7. ^ a b O'Brien, Stephen G.; Guilhot, François; Larson, Richard A.; Gathmann, Insa; Baccarani, Michele; Cervantes, Francisco; Cornelissen, Jan J.; Fischer, Thomas; Hochhaus, Andreas; Hughes, Timothy; Lechner, Klaus; Nielsen, Johan L.; Rousselot, Philippe; Reiffers, Josy; Saglio, Giuseppe (2003-03-13). "Imatinib compared with interferon and low-dose cytarabine for newly diagnosed chronic-phase chronic myeloid leukemia". The New England Journal of Medicine. 348 (11): 994–1004. doi:10.1056/NEJMoa022457. ISSN 1533-4406. PMID 12637609.
  8. ^ a b Dreifus, Claudia (2009-11-02). "Researcher Behind the Drug Gleevec". The New York Times. ISSN 0362-4331. Retrieved 2023-10-13.
  9. ^ "TIME Magazine Cover: Drugs That Fight Cancer - May 28, 2001". TIME.com. Retrieved 2023-10-13.
  10. ^ "OHSU marks 20 years of life-saving cancer drug". kgw.com. May 7, 2021. Retrieved 2023-10-13.
  11. ^ a b Strauss, Evelyn. "2009 Winners: Lasker~DeBakey Clinical Medical Research Award". Lasker Foundation. Retrieved 2015-12-27.
  12. ^ a b "The Japan Prize Foundation". The Japan Prize Foundation. Retrieved 2023-10-13.
  13. ^ a b "The Albany Prize". Albany Med Health System. Retrieved 2023-10-13.
  14. ^ a b "Targeted treatment of cancer receives the Sjöberg Prize". Kungl. Vetenskapsakademien. 2019-02-04. Retrieved 2023-10-13.
  15. ^ "How OHSU's Brian Druker Hopes to Cure Cancer". Willamette Week. Portland, Oregon. January 16, 2014. Retrieved 2015-12-27.
  16. ^ a b Charles, Nick (February 19, 2001). "The Miracle Worker: Dr. Brian Druker Fires a Magic Bullet That May Eliminate a Lethal Form of Leukemia". People. Retrieved 2015-12-27.
  17. ^ "Brian J. Druker". Commencement Archive 2014-2019. Retrieved 2023-10-13.
  18. ^ a b "Five to receive honorary degrees at 149th Commencement" (Press release). Washington University in St. Louis. May 6, 2010. Retrieved 2015-12-27.
  19. ^ Dworkin, Andy (October 29, 2008). "OHSU Cancer Institute gets $100 million donation". The Oregonian. Portland, Oregon. Retrieved 2015-12-27.
  20. ^ Druker, Brian J.; Guilhot, François; O'Brien, Stephen G.; Gathmann, Insa; Kantarjian, Hagop; Gattermann, Norbert; Deininger, Michael W.N.; Silver, Richard T.; Goldman, John M.; Stone, Richard M.; Cervantes, Francisco; Hochhaus, Andreas; Powell, Bayard L.; Gabrilove, Janice L.; Rousselot, Philippe (2006-12-07). "Five-Year Follow-up of Patients Receiving Imatinib for Chronic Myeloid Leukemia". New England Journal of Medicine. 355 (23): 2408–2417. doi:10.1056/NEJMoa062867. ISSN 0028-4793. PMID 17151364.
  21. ^ "CML Patients Approach Normal Life Expectancy With Imatinib Treatment". Cancer Network. 2017-07-21. Retrieved 2023-10-13.
  22. ^ Printz, Carrie (2017-05-15). "First person: Brian Druker, MD". Cancer. 123 (10): 1683–1684. doi:10.1002/cncr.30753. ISSN 0008-543X. PMID 28475244.
  23. ^ Budnick, Nick (April 25, 2013). "Top Oregon Health & Science University researcher to doctors: Rise up over drug prices". The Oregonian. Portland, Oregon. Retrieved 2015-12-27.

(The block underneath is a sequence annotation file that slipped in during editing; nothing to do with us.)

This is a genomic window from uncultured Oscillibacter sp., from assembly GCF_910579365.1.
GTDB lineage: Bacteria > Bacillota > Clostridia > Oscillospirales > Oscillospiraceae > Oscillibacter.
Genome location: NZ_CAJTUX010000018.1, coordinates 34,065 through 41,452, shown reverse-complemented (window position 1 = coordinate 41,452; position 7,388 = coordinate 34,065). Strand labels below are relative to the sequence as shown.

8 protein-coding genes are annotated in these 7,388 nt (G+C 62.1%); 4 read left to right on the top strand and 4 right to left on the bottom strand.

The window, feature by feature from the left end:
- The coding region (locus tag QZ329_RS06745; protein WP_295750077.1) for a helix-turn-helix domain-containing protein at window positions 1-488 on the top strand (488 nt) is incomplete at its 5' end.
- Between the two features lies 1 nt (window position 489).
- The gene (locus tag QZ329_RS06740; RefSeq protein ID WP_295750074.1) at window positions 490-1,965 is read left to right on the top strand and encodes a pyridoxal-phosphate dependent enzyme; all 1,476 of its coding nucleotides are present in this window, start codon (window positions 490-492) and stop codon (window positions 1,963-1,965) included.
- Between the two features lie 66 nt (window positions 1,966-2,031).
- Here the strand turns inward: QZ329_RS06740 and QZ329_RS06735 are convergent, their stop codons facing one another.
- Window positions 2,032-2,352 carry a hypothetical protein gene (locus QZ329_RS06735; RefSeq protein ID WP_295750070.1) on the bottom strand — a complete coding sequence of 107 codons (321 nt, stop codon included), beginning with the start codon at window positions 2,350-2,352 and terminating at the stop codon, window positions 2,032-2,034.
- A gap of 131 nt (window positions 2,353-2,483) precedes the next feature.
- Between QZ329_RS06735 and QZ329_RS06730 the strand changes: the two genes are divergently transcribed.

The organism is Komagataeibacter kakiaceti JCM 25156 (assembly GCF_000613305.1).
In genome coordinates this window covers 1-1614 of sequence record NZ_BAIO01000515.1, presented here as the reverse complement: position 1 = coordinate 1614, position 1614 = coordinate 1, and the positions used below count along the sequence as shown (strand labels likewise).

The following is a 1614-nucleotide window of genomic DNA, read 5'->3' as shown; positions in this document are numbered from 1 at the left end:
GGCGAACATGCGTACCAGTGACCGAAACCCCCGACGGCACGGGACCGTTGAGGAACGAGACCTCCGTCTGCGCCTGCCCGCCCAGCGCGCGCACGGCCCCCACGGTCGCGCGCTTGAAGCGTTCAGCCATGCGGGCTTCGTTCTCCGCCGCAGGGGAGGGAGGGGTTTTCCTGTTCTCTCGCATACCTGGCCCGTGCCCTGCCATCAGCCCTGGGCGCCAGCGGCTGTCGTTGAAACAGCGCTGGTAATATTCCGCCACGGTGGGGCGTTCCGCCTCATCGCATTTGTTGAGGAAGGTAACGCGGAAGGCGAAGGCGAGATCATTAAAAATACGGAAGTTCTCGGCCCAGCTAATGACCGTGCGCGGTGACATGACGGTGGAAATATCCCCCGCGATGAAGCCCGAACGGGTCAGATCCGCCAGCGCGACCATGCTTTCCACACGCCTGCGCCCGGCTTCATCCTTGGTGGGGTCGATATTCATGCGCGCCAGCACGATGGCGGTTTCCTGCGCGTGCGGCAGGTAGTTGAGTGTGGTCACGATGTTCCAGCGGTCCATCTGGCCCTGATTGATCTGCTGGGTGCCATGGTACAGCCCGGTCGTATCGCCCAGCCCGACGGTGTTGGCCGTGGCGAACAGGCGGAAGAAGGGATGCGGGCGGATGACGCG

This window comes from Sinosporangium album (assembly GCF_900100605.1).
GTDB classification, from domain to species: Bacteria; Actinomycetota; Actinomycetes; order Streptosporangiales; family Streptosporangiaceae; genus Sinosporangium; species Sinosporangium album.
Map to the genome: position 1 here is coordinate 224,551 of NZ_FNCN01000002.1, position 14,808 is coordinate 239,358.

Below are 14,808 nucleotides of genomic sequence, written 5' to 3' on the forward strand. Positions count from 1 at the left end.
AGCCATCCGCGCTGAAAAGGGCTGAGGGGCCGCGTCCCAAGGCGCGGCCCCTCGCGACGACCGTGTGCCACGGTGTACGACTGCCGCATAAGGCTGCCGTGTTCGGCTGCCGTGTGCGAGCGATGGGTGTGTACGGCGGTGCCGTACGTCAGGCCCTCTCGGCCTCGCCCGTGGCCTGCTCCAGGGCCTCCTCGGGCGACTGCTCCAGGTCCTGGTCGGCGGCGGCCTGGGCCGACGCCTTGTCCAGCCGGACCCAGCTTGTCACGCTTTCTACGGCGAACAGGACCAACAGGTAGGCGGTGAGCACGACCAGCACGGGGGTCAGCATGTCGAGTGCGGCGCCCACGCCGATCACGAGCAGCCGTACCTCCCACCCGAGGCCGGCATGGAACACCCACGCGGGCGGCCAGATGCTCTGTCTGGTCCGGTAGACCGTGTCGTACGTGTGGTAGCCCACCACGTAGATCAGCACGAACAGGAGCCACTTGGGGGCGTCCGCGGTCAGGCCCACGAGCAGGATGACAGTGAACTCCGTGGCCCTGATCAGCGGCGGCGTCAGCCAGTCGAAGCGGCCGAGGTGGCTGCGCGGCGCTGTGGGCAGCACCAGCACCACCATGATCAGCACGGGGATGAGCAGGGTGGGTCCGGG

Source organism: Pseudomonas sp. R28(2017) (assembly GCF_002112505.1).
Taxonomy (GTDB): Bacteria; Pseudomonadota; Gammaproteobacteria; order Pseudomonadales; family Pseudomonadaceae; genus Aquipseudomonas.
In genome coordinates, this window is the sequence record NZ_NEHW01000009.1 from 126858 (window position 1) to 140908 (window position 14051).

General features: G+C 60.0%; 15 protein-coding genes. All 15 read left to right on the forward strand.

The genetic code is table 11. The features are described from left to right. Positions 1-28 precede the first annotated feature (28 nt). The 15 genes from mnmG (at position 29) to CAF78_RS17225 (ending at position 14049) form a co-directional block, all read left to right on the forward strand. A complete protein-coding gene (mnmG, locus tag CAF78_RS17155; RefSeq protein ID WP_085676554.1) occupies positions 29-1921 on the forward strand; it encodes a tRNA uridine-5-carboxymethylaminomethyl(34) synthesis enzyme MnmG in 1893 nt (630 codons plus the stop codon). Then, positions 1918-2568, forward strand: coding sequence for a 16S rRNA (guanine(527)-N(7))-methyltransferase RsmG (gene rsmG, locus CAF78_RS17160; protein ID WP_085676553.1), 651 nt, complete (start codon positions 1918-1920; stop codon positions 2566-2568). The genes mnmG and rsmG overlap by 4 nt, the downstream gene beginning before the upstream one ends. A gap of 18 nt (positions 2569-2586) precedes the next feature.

24. ^ "The price of drugs for chronic myeloid leukemia (CML) is a reflection of the unsustainable prices of cancer drugs: from the perspective of a large group of CML experts". ashpublications.org. May 30, 2013. Retrieved 2023-10-13.
  25. ^ "OHSU sets fundraising record by meeting $1 billion challenge from Nike co-founder and wife". OHSU News. Retrieved 2023-10-13.
  26. ^ "Bringing Precision Medicine to AML Patients | Leukemia and Lymphoma Society". www.lls.org. Retrieved 2023-10-13.
  27. ^ a b "Tang Prize | Laureates | Brian J. Druker". www.tang-prize.org. Retrieved 2023-10-13.
  28. ^ "CLINICAL SCIENTIST AWARDS IN TRANSLATIONAL RESEARCH: Grant Recipients". Burroughs Wellcome Fund.
  29. ^ "Brupbacher Prize – Charles Rodolphe Brupbacher Foundation". Charles Rodolphe Brupbacher Stiftung. Retrieved 2023-10-13.
  30. ^ "Brian J. Druker, MD". American Association for Cancer Research (AACR). Retrieved 2023-10-13.
  31. ^ "Prize Recipients | Warren Alpert Foundation Prize". warrenalpert.org. Retrieved 2023-10-13.
  32. ^ "William Dameshek Prize Recipients". www.hematology.org. Retrieved 2023-10-13.
  33. ^ "OHSU researcher to get American Cancer Society medal". Portland Business Journal. Retrieved 2023-10-13.
  34. ^ "Robert Koch Award". www.robert-koch-stiftung.de. Retrieved 2023-10-13.
  35. ^ "Golden Plate Awardees of the American Academy of Achievement". www.achievement.org. American Academy of Achievement.
  36. ^ "Keio Medical Science Prize|KEIO UNIVERSITY MEDICAL SCIENCE FUND". www.ms-fund.keio.ac.jp. Retrieved 2023-10-13.
  37. ^ Williams, Elisa (February 22, 2011). "OHSU's Druker recognized for pioneering cancer research". OregonLive.com. Retrieved 2015-12-27.
  38. ^ "Ernest Beutler Lecture and Prize Recipients". www.hematology.org. Retrieved 2023-10-13.
  39. ^ "Request Rejected". www.dicksonprize.pitt.edu. Retrieved 2023-10-13.
  40. ^ "UCSF Medal". Office of the Chancellor. Retrieved 1 July 2020.
  41. ^ "OncLive Announces 2013 "Giants of Cancer Care"". OncLive. 2013-07-26. Retrieved 2023-10-13.
  42. ^ "Taubman Prize". A. Alfred Taubman Medical Research Institute. Retrieved 2023-10-13.
  43. ^ "Honorary Doctorates | Erasmus University Rotterdam". www.eur.nl. Retrieved 2023-10-13.
  44. ^ "Prof. Brian J Druker - Sheikh Hamdan Bin Rashid Al Maktoum Award for Medical Sciences - HMA". www.hmaward.org.ae. Retrieved 2023-10-13.
  45. ^ "Professor Brian J. Druker". Prince Mahidol Award Foundation. 2019-11-23. Retrieved 2023-10-13.
  46. ^ "Rell Sunn 2019 - Druker and Hunter". Luau & Legends of Surfing Invitational. Retrieved 2023-10-13.
  47. ^ "Knight Cancer Institute at Oregon Health & Science University director named winner of Watanabe Prize, will deliver keynote address at virtual 2020 Indiana CTSI Annual Meeting". Indiana CTSI. Retrieved 2023-10-13.
  48. ^ "2023 Drug Discovery Conference". Stanford Cardiovascular Institute (in Samoan). Retrieved 2023-10-13.